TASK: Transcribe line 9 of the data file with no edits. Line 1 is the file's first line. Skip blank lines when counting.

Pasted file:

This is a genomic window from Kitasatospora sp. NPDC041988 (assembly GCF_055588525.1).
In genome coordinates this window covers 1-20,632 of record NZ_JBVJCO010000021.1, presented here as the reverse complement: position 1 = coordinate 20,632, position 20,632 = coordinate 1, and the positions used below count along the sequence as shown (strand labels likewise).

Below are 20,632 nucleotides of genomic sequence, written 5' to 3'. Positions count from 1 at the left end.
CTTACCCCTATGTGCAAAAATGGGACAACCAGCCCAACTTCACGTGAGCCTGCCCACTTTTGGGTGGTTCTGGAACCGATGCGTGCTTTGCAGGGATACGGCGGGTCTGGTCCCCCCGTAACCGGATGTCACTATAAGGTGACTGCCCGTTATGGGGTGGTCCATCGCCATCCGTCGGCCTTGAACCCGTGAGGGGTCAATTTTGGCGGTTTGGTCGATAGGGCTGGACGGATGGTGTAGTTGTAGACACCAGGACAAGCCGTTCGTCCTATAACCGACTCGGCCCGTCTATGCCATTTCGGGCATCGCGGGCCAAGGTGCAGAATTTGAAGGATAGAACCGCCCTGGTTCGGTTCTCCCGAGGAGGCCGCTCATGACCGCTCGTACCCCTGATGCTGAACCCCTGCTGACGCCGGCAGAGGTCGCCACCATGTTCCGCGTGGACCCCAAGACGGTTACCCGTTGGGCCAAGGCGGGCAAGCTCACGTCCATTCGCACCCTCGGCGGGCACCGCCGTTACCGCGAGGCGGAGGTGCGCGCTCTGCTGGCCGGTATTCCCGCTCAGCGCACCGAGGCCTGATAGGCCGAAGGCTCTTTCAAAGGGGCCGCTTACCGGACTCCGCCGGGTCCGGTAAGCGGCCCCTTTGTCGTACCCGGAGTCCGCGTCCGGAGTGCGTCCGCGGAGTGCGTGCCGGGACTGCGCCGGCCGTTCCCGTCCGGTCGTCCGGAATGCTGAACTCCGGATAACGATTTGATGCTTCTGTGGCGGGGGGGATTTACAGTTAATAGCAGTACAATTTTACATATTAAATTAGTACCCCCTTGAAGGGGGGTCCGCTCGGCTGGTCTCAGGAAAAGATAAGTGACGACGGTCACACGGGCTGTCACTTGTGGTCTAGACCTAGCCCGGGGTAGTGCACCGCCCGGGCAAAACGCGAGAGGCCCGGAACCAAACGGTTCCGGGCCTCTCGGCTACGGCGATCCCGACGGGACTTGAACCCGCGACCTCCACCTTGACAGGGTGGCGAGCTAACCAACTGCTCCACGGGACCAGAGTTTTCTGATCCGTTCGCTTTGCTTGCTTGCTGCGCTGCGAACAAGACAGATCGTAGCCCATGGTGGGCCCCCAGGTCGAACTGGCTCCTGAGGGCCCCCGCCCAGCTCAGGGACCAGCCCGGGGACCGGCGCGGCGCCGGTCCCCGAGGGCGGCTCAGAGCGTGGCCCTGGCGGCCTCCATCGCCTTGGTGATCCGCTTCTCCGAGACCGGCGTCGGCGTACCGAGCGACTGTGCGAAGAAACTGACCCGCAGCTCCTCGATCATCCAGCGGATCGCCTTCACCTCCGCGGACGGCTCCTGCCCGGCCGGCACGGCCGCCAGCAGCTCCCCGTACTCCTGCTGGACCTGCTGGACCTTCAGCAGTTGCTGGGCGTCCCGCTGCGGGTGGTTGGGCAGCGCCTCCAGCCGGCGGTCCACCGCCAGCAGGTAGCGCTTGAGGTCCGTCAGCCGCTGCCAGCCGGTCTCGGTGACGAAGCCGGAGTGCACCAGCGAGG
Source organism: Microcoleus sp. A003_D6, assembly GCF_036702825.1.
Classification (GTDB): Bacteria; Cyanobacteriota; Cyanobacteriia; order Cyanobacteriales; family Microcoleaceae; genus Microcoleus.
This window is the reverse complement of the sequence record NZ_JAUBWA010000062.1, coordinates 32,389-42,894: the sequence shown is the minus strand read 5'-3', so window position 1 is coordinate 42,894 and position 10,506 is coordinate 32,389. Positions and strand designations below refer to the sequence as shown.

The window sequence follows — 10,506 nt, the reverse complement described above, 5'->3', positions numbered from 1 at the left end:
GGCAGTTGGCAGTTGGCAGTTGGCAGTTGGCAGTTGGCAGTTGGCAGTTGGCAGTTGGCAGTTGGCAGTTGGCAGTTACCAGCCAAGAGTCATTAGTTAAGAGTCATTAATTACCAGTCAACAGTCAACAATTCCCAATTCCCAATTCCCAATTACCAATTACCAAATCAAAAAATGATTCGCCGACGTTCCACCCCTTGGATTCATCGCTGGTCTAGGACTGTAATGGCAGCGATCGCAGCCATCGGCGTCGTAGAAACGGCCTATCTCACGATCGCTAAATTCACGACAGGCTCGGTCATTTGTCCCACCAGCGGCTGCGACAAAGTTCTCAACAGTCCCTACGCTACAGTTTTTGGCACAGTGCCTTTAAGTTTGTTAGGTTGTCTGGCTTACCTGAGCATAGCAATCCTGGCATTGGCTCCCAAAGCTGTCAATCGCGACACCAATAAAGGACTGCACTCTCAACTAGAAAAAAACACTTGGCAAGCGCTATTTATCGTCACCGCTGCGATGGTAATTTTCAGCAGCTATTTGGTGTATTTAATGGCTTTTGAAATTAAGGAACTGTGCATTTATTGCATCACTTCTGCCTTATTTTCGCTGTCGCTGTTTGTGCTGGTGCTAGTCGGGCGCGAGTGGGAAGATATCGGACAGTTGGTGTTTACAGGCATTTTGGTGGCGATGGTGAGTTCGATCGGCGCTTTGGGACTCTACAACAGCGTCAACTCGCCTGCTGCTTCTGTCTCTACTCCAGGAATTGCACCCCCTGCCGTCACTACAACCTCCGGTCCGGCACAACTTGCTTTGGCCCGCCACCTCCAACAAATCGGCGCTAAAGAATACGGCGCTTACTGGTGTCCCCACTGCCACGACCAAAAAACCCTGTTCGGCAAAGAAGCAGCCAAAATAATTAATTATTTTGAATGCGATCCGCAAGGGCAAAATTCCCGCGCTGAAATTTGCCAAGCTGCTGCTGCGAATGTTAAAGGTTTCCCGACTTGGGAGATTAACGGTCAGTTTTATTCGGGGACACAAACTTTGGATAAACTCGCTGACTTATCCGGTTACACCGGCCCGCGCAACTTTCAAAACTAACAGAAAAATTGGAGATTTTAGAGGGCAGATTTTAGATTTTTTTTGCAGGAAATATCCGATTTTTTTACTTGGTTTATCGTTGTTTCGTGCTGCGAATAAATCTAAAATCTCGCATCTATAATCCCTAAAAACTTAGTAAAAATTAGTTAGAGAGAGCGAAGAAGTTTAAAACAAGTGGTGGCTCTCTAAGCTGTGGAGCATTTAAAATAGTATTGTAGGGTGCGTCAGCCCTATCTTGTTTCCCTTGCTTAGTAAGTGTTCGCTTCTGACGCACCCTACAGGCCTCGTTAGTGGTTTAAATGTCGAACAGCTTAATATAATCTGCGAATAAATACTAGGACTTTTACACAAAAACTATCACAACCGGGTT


GGCAGTTGGCAGTTGGCAGTTGGCAGTTGGCAGTTGGCAGTTGGCAGTTGGCAGTTGGCAGTTGGCAGTTGGCAGTTACCAGCCAAGAGTCATTAGTTAAGAGTCATTAATTACCAGTCAACAGTCAACAATTCCCAATTCCCAATTCCCAATTACCAATTACCAAATCAAAAAATGATTCGCCGACGTTCCACCCCTTGGATTCATCGCTGGTCTAGGACTGTAATGGCAGCGATCGCAGCCATCGGCGTCGTAGAAACGGCCTATCTCACGATCGCTAAATTCACGACAGGCTCGGTCATTTGTCCCACCAGCGGCTGCGACAAAGTTCTCAACAGTCCCTACGCTACAGTTTTTGGCACAGTGCCTTTAAGTTTGTTAGGTTGTCTGGCTTACCTGAGCATAGCAATCCTGGCATTGGCTCCCAAAGCTGTCAATCGCGACACCAATAAAGGACTGCACTCTCAACTAGAAAAAAACACTTGGCAAGCGCTATTTATCGTCACCGCTGCGATGGTAATTTTCAGCAGCTATTTGGTGTATTTAATGGCTTTTGAAATTAAGGAACTGTGCATTTATTGCATCACTTCTGCCTTATTTTCGCTGTCGCTGTTTGTGCTGGTGCTAGTCGGGCGCGAGTGGGAAGATATCGGACAGTTGGTGTTTACAGGCATTTTGGTGGCGATGGTGAGTTCGATCGGCGCTTTGGGACTCTACAACAGCGTCAACTCGCCTGCTGCTTCTGTCTCTACTCCAGGAATTGCACCCCCTGCCGTCACTACAACCTCCGGTCCGGCACAACTTGCTTTGGCCCGCCACCTCCAACAAATCGGCGCTAAAGAATACGGCGCTTACTGGTGTCCCCACTGCCACGACCAAAAAACCCTGTTCGGCAAAGAAGCAGCCAAAATAATTAATTATTTTGAATGCGATCCGCAAGGGCAAAATTCCCGCGCTGAAATTTGCCAAGCTGCTGCTGCGAATGTTAAAGGTTTCCCGACTTGGGAGATTAACGGTCAGTTTTATTCGGGGACACAAACTTTGGATAAACTCGCTGACTTATCCGGTTACACCGGCCCGCGCAACTTTCAAAACTAACAGAAAAATTGGAGATTTTAGAGGGCAGATTTTAGATTTTTTTTGCAGGAAATATCCGATTTTTTTACTTGGTTTATCGTTGTTTCGTGCTGCGAATAAATCTAAAATCTCGCATCTATAATCCCTAAAAACTTAGTAAAAATTAGTTAGAGAGAGCGAAGAAGTTTAAAACAAGTGGTGGCTCTCTAAGCTGTGGAGCATTTAAAATAGTATTGTAGGGTGCGTCAGCCCTATCTTGTTTCCCTTGCTTAGTAAGTGTTCGCTTCTGACGCACCCTACAGGCCTCGTTAGTGGTTTAAATGTCGAACAGCTTAATATAATCTGCGAATAAATACTAGGACTTTTACACAAAAACTATCACAACCGGGTT